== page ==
Ninety-nine thousand two hundred eighty-three bottles of beer on the wall, 99,283 bottles of beer. If one of those bottles should happen to fall, 99,282 bottles of beer on the wall.
Holiday traffic blows (the car horn). Holiday traffic with two young children, well, this is how Santa Claus got the idea for giving coal. It's how elves got the idea for spiking the eggnog with some Yuletide cheer. And it's why this mama chose to spend the 13-hour car ride singing about beer on a wall in the most melodic voice possible to lull her children to sleep — or at least attempt to.
I now live a mere eight-hour drive from family. It's the first time in over a decade that I've lived within driving distance of the people I love most. Eight hours is not nothing, but it's also not terrible. An eight-hour drive that extends to a 13-hour drive is most certainly something. Something painful. The kind of something that leaves a scar and traumatizes the driver into rethinking every road trip for the rest of his or her life. Should I drive to the grocery 3 miles away? What if there's an accident and it takes four hours to get there? There must be Cheetos crushed into the couch cushions we could eat. And I've heard some cultures eat ants, ya know, if we're really starving.
I blame my children. Not just because the 1-year-old's incessant screaming necessitated stopping every 12 minutes to rock, feed and pray the cold-front gods would make her chill out. Not even because my 4-year-old, who enjoyed his first life-altering experience of relieving himself on a roadside oak, brought our attention to every other shrub and tree we passed in hopes of a repeat performance. Urination dedication at its finest — and loudest. No, I blame my kids because they were perfect on our cross-country road trip a few months ago. It made us cocky. Oh, you're packing four iPads, two televisions, a DVD player, 30 Books on Tape, 100 light-up toys and a new puppy to entertain your child on a 40-minute car ride? Adorable. My kids could rock a car trip 100 times that distance with nothing but the clothes on their backs. And no shoes. Uphill. Both ways. My kids don't whine or cry or pout while road-tripping. They say, "Thank you, ma'am, may I have another?" Surely, my kids would be fine on an eight-hour car ride — or, rather, a car ride that should have been eight hours.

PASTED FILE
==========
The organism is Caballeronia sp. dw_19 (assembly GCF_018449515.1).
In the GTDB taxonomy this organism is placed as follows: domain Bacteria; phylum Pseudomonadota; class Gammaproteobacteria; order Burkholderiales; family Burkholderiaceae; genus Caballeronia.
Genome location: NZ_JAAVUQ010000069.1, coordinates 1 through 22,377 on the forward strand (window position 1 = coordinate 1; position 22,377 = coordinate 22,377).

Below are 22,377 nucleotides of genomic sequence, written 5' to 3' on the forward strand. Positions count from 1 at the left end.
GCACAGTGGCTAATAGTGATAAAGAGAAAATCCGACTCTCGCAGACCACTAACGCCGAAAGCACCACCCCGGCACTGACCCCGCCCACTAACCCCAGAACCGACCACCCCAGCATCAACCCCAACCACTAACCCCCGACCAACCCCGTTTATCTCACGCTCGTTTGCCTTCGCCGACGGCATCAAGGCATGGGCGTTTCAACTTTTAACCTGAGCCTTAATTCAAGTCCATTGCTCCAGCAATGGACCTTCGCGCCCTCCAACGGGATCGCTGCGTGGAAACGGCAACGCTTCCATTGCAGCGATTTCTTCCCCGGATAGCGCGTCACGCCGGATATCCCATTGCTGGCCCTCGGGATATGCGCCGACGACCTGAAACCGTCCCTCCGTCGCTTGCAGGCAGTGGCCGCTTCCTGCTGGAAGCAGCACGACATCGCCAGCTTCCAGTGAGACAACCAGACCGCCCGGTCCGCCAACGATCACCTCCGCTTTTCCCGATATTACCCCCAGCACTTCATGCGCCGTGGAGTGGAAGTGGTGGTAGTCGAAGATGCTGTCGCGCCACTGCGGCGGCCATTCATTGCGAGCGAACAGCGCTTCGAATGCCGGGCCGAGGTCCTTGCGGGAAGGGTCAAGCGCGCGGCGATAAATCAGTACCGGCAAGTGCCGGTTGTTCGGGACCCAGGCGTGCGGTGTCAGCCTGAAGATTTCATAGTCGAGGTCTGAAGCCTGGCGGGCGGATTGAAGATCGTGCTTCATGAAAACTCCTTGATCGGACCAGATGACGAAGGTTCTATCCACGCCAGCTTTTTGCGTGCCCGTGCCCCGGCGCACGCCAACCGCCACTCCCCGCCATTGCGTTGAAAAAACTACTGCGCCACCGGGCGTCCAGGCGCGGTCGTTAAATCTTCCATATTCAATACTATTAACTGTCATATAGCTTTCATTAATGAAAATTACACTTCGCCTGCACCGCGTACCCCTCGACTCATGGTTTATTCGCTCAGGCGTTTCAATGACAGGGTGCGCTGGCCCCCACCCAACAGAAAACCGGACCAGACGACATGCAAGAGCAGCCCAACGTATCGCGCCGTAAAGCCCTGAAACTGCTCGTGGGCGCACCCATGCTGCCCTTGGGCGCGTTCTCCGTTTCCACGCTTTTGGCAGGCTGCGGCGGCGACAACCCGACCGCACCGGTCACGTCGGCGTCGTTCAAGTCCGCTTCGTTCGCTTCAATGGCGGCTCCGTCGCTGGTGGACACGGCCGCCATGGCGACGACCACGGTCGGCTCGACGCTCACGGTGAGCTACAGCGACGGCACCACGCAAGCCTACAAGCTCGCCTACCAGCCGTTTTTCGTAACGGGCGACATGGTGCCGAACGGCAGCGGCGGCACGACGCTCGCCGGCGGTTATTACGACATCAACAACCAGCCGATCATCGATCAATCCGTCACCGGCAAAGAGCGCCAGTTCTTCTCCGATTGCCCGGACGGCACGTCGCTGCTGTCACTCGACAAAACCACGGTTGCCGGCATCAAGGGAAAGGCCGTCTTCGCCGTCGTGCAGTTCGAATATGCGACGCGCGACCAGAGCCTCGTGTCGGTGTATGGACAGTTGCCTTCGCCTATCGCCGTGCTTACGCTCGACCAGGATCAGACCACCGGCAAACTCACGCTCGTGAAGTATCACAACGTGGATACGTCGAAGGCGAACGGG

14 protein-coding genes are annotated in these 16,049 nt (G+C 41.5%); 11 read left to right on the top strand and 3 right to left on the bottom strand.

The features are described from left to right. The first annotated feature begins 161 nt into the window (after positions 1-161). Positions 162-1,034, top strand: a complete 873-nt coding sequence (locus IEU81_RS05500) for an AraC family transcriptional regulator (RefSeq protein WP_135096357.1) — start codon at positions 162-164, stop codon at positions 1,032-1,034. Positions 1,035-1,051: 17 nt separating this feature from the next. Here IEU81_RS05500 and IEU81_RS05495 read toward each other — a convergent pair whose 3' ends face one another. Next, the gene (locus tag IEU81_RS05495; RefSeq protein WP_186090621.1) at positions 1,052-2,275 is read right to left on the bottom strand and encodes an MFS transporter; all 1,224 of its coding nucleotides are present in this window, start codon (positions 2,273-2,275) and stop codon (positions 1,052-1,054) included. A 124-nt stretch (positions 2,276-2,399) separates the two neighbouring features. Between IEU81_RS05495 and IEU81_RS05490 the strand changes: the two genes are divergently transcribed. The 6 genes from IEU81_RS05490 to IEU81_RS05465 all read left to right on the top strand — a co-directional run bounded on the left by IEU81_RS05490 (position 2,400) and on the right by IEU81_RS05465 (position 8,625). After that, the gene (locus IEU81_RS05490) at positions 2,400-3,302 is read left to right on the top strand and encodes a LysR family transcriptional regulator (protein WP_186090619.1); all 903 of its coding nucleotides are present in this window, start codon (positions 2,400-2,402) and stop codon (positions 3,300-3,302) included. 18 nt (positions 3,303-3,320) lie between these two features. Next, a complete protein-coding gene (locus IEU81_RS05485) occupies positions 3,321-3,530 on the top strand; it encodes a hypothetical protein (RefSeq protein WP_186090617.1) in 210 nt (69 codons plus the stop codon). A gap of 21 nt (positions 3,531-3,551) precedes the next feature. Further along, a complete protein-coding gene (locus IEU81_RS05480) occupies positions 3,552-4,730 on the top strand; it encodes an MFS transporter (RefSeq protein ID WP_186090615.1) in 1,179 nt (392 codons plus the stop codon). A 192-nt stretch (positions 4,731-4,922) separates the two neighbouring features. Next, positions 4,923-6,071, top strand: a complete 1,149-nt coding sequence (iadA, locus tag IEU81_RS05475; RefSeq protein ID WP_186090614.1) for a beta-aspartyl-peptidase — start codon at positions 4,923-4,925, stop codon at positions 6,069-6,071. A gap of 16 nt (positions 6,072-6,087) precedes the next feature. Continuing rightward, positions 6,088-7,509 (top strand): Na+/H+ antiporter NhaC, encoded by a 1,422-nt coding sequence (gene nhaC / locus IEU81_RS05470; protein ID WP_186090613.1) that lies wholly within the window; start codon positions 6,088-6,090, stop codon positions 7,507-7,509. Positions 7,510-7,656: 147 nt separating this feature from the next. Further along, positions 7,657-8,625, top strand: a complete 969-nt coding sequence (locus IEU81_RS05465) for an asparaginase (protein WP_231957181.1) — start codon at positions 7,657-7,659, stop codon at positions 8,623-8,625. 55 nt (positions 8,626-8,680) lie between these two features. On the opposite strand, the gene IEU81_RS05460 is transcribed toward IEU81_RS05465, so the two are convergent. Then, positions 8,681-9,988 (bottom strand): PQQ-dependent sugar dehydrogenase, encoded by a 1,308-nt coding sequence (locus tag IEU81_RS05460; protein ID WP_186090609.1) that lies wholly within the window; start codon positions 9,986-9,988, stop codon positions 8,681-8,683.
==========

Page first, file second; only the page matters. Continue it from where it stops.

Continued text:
Holiday traffic feels karmic — as if somehow every one of the thousands of us sitting in gridlock has something to atone for. Conveniently, the purgatory that is the highway-turned-parking-lot provides plenty of time to think about every one of your life's failures.
There was that summer I tried to dye my hair blond with copious lemon juice and wound up with a dozen bee stings. And why did I insist on taking violin when I have a weird hang-up about anything touching my chin. I still owe my parents $300 for that instrument. And why did I break up with my sixth-grade boyfriend? Rumor has it he is a millionaire bodybuilder. Sure, he rocked a rattail way after it stopped being cool, but we could have made it work. And there was the time I ate an onion before the homecoming dance. And the time I decided to go to business school because surely a writing career was out of reach. And there's that fish I bought to keep my goldfish company, only to find that my goldfish had become dinner to his new roommate. And, of course, that time I decided to drive to see family Thanksgiving weekend — perhaps my biggest life failure to date.
We arrived at 3:30 a.m. The kids had been sleeping for two hours. We picked them up, carried them into the house, carefully removed their shoes and put them into bed. We clicked off the light just in time for them both to wake up and, excited to be with their cousins, want to get up and play.
Oh, the holidays. On the plus side, we get to do this drive all over again Sunday night. Ninety-nine thousand bottles of beer on the wall...
Happy holiday travels, everyone.
Katiedid Langrock is author of the book "Stop Farting in the Pyramids," available at http://www.creators.com/books/stop-farting-in-the-pyramids. Like Katiedid Langrock on Facebook, at http://www.facebook.com/katiedidhumor. To find out more about her and read features by other Creators Syndicate writers and cartoonists, visit the Creators Syndicate webpage at www.creators.com.